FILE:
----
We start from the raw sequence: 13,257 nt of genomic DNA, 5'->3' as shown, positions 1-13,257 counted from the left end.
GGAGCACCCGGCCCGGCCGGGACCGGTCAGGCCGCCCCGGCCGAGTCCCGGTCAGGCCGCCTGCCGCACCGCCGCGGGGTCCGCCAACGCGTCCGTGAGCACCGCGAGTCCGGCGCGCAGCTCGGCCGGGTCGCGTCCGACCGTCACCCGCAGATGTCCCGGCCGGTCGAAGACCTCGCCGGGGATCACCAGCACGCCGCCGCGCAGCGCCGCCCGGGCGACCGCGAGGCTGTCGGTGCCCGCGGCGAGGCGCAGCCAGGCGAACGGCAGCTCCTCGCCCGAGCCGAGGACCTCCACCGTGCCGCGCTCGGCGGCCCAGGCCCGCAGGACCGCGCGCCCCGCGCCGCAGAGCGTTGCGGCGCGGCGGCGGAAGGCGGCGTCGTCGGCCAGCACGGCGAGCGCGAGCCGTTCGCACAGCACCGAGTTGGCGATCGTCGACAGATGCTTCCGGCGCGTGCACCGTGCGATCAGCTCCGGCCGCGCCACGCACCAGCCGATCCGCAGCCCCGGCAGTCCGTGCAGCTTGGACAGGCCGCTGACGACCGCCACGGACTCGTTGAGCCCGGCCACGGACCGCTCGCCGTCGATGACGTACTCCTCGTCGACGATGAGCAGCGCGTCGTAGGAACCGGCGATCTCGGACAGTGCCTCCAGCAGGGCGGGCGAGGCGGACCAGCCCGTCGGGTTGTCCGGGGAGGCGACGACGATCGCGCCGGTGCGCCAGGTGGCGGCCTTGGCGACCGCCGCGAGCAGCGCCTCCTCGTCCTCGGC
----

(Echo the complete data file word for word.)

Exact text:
We start from the raw sequence: 13,257 nt of genomic DNA, 5'->3' as shown, positions 1-13,257 counted from the left end.
GGAGCACCCGGCCCGGCCGGGACCGGTCAGGCCGCCCCGGCCGAGTCCCGGTCAGGCCGCCTGCCGCACCGCCGCGGGGTCCGCCAACGCGTCCGTGAGCACCGCGAGTCCGGCGCGCAGCTCGGCCGGGTCGCGTCCGACCGTCACCCGCAGATGTCCCGGCCGGTCGAAGACCTCGCCGGGGATCACCAGCACGCCGCCGCGCAGCGCCGCCCGGGCGACCGCGAGGCTGTCGGTGCCCGCGGCGAGGCGCAGCCAGGCGAACGGCAGCTCCTCGCCCGAGCCGAGGACCTCCACCGTGCCGCGCTCGGCGGCCCAGGCCCGCAGGACCGCGCGCCCCGCGCCGCAGAGCGTTGCGGCGCGGCGGCGGAAGGCGGCGTCGTCGGCCAGCACGGCGAGCGCGAGCCGTTCGCACAGCACCGAGTTGGCGATCGTCGACAGATGCTTCCGGCGCGTGCACCGTGCGATCAGCTCCGGCCGCGCCACGCACCAGCCGATCCGCAGCCCCGGCAGTCCGTGCAGCTTGGACAGGCCGCTGACGACCGCCACGGACTCGTTGAGCCCGGCCACGGACCGCTCGCCGTCGATGACGTACTCCTCGTCGACGATGAGCAGCGCGTCGTAGGAACCGGCGATCTCGGACAGTGCCTCCAGCAGGGCGGGCGAGGCGGACCAGCCCGTCGGGTTGTCCGGGGAGGCGACGACGATCGCGCCGGTGCGCCAGGTGGCGGCCTTGGCGACCGCCGCGAGCAGCGCCTCCTCGTCCTCGGC